Fly-Fishing for Pike is one thing, but fly-fishing for Musky is another. Both techniques stand equally to one and other, but the difference lies in the materials used. Fishing Musky on the fly is just something special, the rods, the lines, but most importantly, the flies. One man that has mastered this art into perfection and has even written his own book about it, is Rick Kustich, and in this Q&A he tells you exactly what makes catching Musky on a fly so special!
Q: Rick, first of all, welcome to the site! Great having you as a guest on EsoxOnly.com. I absolutely loved your book ”Hunting Musky with a Fly” and for those who don’t know who you yet, could you tell us a bit more about yourself, what made you become a fly-angler for Musky in the first place?
A: I grew up on an island that was surrounded by the upper Niagara River and is host to a population of Musky. I caught the Musky fever as a young boy when I saw a mount of a mount of Musky hanging in a local fishing club. I was amazed that a fish of the size and with big teeth swam in our waters. Everyone in my family fished so I was exposed to the sport at an early age and had become interested in fly-fishing by the time I was twelve. Fly-fishing has become a way of life for me and it was natural that my fascination with Musky would intersect with a love for fly-fishing.
”For the love of the sport. Rick loves catching Muskies on a fly”
Q: When you would compare Musky fly-fishing to any other gamefish on the planet, what is it about that you find it more challenging? Is it the hunt, or just the chase what get’s you going? Did you spend a lot of time researching the behavior of the Musky that lives in the waters you fish in? Or was it just a matter of time before you knew what was going on beneath the surface of the water to catch those toothy fish?
A: For me, the most challenging aspect of Musky fly-fishing is the grind of meeting the mental and physical demands required to put one in the net. Dedication will always be rewarded but sometimes there can be a significant gap between hookups. I try to use the satisfaction that is felt by landing a fish as the driving force to work through the low times. A key factor to success is attempting to understand the behavior of the Musky swimming in the water that you fish. This knowledge is developed from numerous sources including what others have written about Musky behavior, personal observation, and talking to top Musky anglers. But the captivating part is that the Musky are unpredictable so there are no set rules and just about anything is possible.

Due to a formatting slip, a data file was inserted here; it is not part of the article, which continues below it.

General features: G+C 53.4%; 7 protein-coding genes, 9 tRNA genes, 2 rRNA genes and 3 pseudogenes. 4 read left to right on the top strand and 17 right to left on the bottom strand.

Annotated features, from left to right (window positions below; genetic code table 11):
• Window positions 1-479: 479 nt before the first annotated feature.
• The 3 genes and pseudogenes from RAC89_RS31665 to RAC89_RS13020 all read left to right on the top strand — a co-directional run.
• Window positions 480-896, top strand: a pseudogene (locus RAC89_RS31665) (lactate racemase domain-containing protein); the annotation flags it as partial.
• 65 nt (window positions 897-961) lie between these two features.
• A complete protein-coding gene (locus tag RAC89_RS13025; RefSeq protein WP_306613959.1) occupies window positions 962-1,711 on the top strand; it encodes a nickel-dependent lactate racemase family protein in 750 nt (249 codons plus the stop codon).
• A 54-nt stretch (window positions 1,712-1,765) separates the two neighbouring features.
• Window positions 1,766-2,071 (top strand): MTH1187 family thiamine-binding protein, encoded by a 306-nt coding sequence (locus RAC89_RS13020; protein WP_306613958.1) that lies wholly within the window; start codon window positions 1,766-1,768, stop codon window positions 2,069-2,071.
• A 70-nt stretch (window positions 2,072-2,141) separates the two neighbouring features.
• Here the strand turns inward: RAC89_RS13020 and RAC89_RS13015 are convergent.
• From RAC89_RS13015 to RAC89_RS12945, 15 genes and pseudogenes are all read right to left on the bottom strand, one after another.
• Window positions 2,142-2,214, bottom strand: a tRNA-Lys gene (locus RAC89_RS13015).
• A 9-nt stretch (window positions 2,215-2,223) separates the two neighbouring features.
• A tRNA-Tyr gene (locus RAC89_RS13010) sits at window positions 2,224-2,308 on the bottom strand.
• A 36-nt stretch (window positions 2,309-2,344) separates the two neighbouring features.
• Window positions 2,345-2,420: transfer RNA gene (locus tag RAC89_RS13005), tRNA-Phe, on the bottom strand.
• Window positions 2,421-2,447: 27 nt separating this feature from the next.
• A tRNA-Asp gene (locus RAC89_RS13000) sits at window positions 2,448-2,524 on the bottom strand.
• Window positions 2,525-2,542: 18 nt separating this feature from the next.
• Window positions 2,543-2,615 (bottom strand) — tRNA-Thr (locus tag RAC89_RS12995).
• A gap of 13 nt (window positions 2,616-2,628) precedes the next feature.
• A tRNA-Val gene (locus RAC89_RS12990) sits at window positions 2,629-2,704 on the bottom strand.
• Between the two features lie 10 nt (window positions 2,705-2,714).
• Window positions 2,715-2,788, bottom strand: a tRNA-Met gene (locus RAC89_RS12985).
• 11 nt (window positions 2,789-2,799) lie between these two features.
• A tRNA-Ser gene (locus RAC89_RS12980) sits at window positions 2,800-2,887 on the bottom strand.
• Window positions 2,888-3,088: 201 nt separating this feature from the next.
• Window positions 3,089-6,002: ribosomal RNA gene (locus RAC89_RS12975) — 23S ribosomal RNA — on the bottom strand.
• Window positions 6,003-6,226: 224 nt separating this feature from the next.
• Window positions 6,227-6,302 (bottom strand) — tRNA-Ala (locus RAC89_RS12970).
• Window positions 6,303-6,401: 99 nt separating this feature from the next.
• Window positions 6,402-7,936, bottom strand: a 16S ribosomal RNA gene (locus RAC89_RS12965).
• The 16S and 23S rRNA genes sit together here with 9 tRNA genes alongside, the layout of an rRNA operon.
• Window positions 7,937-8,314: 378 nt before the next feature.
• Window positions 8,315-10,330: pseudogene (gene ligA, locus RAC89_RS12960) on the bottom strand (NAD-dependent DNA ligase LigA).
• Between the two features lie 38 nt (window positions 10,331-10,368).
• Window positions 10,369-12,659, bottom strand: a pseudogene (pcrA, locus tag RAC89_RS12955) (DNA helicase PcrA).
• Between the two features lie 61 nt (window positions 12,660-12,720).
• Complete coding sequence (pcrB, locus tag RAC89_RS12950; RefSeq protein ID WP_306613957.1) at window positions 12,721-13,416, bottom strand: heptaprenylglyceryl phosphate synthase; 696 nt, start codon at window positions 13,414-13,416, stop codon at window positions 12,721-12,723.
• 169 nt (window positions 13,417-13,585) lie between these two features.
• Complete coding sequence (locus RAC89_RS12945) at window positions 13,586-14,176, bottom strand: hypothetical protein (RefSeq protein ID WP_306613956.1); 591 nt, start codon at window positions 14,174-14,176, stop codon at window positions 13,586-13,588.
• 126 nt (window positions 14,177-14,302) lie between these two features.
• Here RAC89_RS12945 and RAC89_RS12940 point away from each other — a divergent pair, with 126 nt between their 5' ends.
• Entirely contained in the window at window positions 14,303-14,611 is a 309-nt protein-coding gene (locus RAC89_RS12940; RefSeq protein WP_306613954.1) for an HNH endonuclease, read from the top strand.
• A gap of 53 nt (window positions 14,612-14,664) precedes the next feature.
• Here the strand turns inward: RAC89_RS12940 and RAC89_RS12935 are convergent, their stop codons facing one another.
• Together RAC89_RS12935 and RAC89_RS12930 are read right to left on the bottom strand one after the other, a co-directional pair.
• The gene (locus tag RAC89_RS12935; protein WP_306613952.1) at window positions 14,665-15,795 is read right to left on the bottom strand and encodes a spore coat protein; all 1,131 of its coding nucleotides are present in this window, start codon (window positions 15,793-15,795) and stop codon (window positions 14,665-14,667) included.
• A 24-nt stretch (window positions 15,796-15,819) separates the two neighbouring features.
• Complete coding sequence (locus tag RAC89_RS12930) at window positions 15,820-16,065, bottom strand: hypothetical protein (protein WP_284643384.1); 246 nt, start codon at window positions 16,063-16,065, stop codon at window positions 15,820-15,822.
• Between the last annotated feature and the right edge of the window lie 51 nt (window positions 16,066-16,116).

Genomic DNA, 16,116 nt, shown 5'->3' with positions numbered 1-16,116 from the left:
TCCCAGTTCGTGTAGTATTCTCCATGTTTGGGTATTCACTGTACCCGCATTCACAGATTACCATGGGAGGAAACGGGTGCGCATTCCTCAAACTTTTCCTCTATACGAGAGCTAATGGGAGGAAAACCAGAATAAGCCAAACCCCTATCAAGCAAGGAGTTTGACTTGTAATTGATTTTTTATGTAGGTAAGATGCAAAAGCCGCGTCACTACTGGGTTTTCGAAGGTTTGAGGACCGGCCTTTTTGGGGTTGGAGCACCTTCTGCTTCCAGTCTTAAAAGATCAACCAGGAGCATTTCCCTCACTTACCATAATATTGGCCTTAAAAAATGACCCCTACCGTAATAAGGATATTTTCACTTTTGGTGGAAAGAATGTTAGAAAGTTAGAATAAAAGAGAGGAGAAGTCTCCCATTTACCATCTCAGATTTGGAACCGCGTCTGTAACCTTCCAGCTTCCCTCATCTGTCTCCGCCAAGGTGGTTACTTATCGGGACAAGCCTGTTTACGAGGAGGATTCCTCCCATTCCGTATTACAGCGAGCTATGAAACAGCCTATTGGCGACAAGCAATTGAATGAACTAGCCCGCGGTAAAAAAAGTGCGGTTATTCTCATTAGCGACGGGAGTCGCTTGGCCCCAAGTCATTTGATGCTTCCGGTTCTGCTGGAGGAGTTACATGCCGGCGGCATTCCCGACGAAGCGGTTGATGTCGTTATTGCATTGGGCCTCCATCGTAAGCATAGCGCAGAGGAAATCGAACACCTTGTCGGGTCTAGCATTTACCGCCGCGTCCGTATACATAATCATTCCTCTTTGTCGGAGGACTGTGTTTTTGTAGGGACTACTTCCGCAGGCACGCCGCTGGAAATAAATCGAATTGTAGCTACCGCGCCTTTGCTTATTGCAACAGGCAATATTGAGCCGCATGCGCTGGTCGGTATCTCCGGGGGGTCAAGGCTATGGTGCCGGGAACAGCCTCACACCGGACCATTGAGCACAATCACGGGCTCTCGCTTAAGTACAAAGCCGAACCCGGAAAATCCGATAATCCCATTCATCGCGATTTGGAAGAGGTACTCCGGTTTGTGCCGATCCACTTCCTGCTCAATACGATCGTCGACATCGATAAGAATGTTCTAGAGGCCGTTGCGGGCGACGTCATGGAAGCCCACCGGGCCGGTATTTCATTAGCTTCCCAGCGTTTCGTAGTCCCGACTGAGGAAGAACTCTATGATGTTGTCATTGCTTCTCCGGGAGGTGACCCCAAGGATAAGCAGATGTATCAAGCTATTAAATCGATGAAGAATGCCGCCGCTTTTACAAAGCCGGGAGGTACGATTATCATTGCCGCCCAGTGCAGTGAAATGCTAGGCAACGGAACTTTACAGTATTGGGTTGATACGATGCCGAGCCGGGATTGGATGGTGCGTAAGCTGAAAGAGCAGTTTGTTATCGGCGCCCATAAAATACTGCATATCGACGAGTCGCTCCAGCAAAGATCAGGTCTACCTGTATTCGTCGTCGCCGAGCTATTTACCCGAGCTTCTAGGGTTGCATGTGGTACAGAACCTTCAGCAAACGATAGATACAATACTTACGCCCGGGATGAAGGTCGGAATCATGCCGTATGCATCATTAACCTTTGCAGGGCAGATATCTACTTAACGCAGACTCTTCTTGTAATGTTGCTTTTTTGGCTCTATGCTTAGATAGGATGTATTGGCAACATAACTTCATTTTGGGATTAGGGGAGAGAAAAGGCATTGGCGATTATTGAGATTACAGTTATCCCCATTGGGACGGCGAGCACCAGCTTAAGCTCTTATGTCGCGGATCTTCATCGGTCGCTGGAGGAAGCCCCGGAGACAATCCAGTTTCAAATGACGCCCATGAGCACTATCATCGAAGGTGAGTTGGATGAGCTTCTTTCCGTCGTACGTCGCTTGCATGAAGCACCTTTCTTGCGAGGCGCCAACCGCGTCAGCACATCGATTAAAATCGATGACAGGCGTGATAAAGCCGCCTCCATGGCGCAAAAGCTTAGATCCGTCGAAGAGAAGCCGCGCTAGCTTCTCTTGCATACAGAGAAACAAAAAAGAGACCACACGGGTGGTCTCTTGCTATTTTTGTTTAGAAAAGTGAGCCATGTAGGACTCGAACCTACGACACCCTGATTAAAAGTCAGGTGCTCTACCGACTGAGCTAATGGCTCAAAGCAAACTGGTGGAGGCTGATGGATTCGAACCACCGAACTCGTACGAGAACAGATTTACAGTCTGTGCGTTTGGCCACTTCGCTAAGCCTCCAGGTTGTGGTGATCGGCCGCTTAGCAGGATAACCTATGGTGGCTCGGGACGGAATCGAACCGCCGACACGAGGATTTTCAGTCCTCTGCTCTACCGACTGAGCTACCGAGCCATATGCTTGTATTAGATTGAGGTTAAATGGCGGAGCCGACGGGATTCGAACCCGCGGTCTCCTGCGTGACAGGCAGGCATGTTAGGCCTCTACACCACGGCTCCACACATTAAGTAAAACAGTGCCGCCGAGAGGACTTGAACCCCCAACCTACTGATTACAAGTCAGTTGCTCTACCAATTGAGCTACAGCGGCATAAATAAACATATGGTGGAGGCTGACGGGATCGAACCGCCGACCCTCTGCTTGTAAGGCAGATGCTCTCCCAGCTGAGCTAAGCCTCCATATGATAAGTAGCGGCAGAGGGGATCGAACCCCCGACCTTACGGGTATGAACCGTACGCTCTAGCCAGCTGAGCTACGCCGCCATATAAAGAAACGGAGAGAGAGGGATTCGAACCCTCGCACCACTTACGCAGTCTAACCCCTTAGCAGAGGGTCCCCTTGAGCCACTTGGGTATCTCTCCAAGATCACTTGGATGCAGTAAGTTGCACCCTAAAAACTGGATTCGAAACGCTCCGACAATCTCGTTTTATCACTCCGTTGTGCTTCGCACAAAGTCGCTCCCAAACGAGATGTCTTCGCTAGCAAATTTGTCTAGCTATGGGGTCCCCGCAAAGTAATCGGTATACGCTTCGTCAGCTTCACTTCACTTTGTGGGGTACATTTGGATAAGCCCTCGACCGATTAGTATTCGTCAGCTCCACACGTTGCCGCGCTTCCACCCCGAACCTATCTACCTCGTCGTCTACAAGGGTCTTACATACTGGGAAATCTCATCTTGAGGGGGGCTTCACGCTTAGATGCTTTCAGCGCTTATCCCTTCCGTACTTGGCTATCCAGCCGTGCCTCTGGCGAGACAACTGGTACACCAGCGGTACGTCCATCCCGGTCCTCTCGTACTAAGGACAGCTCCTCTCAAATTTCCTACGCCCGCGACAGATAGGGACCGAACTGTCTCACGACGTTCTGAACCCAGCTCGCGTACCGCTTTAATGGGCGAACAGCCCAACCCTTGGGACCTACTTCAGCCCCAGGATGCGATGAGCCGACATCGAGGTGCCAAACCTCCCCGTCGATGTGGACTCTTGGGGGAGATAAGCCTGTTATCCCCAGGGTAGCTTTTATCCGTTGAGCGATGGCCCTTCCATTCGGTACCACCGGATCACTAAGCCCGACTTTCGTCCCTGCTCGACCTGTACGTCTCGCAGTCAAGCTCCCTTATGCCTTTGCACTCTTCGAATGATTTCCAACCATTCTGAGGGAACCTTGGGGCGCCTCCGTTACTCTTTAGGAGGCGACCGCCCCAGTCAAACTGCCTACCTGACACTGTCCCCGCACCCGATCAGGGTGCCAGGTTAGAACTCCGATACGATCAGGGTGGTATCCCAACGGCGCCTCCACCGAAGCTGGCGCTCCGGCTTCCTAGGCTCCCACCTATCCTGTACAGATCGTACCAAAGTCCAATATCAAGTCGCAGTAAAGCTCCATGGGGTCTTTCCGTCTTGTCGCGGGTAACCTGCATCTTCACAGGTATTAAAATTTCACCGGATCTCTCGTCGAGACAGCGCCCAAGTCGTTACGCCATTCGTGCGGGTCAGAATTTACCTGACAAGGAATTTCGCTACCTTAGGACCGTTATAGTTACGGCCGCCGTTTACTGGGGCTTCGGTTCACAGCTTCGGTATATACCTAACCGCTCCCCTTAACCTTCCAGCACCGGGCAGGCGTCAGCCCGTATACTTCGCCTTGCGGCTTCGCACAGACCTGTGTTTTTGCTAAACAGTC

”Waiting for a strike”
Q: Now Musky’s are known to be ferocious predators that chase everything that comes in between their jaws. What made you come to the decision to use such large flies? In Europe it’s highly unlikely people will use streamers that go beyond 12 inches, but it seems that in the USA / Canada this is the daily standard. Do you believe that bigger is better here? Or is it more or less a game of profile, and standing out?
A: The idea behind using large fly patterns is to get a Musky’s attention and feed it a meal. This can be an effective approach, especially in enticing larger fish. But bigger isn’t always better. My fly-fishing training tells me that at times it is important to consider the size of the baitfish in the Musky’s diet on your home waters. Also, I believe that a smaller fly may get a fish to commit to a take more readily than a larger fly in situations where a Musky has a high availability food source and is well fed.
Q: What do you think makes a fly a good Musky fly? Is there some kind of science that lies beneath the development of flies, such as the more original type of streamers we all used to tie back in the days, like for example deceiver patterns? Or is it a combination of other factors that make a certain fly a fish catching machine?
A: An effective Musky fly has a look of vulnerability – bait that is injured or stunned resulting in an easy meal. Most of the patterns that work well for Musky are designed in a way that allows the fly to kick to the side when retrieved. This gives the fish a side view and provides the preferred attack angle for a Musky. Fly tyers such as Blane Chocklett and Matt Grajewski have developed tying techniques that provide this side to side action in the fly. Joe Goodspeed’s goop head patterns push the fly in an erratic movement that looks like a distressed baitfish.
”Big flies catch BIG fish. Eric Grajewski with a nice Lake St. Clair Musky”
Q: When it comes to using Musky flies, what is your favorite size depending on the season and why? Do you find that large flies catch more fish in cold conditions and smaller flies in hot, or vice versa? Plus, what are your favorite colors, do you like to use natural styled flies, or perhaps more shocking colors like a firetiger or something? Also, do you change color depending on the visibility of the water, or do you just pick a favorite color and stick with it all day? Or more importantly, what’s your ideal retrieve speed?